I’m a big believer that television should reflect diversity, multiculturalism and progressive attitudes toward gender. But I’m also willing to admit it’s unrealistic — and unnecessary — to expect every show to conform to that standard.
Like when one of my colleagues asked the creator of the new ABC sitcom “The Kids Are Alright” why he didn't add some girls to the cast. This question came after Tim Doyle told us that the show “is inspired by my childhood.”
“The most contrived part of the pilot is that the family [has] eight boys, which is also extremely accurate,” he said. “I grew up in a family of eight boys, no girls.”
Write what you know works in sitcoms.
Would someone ask if the Huangs on “Fresh Off the Boat” should add a girl? If the Johnsons on “Black-ish” should add a Latino child? If “The Goldbergs” should add a Christian child?
Of course not. And, not coincidentally, those three shows are also based on real families.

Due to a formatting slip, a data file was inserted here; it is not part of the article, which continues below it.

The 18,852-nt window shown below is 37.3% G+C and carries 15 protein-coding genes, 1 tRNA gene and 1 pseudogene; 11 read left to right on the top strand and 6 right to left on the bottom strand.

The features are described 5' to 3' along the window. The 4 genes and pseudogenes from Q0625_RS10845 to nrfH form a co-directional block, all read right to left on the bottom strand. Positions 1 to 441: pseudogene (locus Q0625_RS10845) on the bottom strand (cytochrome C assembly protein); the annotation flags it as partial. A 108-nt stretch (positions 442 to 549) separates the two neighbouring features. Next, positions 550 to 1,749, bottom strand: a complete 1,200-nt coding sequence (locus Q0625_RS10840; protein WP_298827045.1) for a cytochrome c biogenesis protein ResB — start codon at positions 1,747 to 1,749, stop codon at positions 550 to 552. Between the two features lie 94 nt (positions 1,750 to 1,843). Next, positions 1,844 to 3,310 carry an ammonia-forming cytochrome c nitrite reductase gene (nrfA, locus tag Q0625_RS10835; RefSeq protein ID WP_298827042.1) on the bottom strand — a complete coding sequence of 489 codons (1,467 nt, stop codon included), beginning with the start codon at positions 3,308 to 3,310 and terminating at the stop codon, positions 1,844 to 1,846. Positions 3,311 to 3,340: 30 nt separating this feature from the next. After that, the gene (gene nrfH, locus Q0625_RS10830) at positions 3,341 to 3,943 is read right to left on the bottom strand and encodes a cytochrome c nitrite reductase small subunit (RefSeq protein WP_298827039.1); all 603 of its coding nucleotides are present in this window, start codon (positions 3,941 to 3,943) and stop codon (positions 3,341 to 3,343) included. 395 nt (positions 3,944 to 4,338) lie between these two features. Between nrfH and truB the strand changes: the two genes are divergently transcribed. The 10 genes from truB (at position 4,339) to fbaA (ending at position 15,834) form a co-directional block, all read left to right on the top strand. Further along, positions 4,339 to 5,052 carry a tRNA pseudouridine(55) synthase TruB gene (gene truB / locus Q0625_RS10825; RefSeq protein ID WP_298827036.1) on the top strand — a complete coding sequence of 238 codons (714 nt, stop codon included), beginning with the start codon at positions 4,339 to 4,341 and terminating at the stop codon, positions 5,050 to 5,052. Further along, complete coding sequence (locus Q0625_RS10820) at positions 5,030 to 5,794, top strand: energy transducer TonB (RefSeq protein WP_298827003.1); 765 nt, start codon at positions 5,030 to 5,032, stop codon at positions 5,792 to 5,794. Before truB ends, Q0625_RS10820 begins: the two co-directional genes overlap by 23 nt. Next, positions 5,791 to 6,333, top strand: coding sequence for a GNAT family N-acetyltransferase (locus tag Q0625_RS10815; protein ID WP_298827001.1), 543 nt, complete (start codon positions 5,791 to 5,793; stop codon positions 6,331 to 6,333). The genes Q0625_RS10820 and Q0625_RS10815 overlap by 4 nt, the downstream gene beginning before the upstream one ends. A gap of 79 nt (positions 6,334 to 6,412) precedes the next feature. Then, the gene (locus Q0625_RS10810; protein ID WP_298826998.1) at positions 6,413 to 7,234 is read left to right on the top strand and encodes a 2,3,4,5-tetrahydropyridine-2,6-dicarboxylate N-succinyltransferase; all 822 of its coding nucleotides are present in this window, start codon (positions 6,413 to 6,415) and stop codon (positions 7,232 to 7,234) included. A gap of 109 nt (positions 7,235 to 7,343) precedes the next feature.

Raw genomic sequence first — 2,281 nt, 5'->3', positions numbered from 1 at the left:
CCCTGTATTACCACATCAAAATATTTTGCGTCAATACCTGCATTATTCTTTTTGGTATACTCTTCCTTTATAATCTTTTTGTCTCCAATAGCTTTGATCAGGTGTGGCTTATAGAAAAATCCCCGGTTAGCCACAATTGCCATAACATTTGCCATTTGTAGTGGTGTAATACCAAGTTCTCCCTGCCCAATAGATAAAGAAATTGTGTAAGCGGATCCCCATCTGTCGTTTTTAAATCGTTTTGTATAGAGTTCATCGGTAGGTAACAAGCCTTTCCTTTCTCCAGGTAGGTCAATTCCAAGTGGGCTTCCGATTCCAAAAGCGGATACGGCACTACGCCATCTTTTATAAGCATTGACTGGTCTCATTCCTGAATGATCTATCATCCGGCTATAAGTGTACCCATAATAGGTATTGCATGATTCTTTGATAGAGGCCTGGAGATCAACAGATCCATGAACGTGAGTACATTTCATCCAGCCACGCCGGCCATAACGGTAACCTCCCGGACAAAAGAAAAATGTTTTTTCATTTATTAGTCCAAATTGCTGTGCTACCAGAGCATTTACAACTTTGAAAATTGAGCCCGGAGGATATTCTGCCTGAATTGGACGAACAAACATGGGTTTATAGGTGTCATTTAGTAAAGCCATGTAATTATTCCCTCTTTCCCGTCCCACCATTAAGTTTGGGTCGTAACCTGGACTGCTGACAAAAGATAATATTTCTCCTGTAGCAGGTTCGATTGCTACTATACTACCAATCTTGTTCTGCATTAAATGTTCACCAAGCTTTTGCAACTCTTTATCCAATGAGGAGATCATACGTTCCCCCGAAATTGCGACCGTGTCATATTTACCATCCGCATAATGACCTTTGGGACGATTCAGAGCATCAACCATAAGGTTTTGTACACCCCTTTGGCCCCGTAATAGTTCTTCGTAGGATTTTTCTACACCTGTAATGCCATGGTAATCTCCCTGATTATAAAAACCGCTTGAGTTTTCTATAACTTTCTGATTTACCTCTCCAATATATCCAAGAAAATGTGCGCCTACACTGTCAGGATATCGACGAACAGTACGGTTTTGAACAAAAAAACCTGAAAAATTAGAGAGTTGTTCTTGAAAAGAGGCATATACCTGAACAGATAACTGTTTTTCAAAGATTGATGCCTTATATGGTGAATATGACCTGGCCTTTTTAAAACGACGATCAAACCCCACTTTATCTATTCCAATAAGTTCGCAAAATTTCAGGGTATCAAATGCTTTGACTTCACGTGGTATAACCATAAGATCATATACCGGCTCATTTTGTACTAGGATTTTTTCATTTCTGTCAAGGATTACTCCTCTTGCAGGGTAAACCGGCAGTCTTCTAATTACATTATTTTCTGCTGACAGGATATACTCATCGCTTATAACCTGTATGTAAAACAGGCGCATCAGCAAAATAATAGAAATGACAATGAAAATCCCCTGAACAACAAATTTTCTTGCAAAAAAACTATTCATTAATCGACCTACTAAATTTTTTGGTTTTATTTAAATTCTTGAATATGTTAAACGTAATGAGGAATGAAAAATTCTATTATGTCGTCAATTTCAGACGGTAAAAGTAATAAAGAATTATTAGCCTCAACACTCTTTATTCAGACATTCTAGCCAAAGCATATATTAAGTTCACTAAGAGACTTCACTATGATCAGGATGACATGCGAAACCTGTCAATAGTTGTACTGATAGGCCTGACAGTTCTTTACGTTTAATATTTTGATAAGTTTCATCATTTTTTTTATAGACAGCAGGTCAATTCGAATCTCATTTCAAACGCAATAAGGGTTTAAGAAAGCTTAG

No, they’re not documentaries. Yes, changes were made. “Goldbergs” creator Adam F. Goldberg had two brothers and no sisters; the fictional Adam (Sean Giambrone) has a brother and a sister — the real Eric became Erica (Hayley Orrantia). Because that show was not about a house full of boys.
And the premise of “The Kids Are Alright” is about the singular dynamic of harried parents (Mary McCormack and Michael Cudlitz) raising eight boys in 1972 Los Angeles. It would be a very different show if it included a daughter or two.
There are certainly similarities, but “The Kids Are Alright” is not “The Wonder Years.” It’s not an idyllic look back, it’s about a rough-and-tumble competition among the eight boys. (Well, among seven — the eighth is an infant.)
“You’re always left wanting a little more from your parents than you’re ever going to be able to get,” Doyle said, “not to mention fighting over that extra pork chop or whatever.”
He would know.
“The Kids Are Alright” is about boys, but it’s not just about boys. The mom, Peggy, is the strongest character on the show. And Catholic guilt plays a big part. In Tuesday’s second episode (7:30 p.m., ABC/Ch. 4), Timmy copies someone else’s poem and wins a prize for it — and he knows his mother knows what he’s done.
“The big win for Mom here is getting you to confess,” says brother No. 4, Joey (Christopher Paul Richards). “Then she gets to punish you, pretend you learned a valuable lesson and feel like she’s a really good mother — the Catholic guilt trifecta."
“Just like Jesus taught us,” adds brother No. 6, William (Andy Walken).
This is a very promising comedy. Not every TV couple has to have both sons and daughters.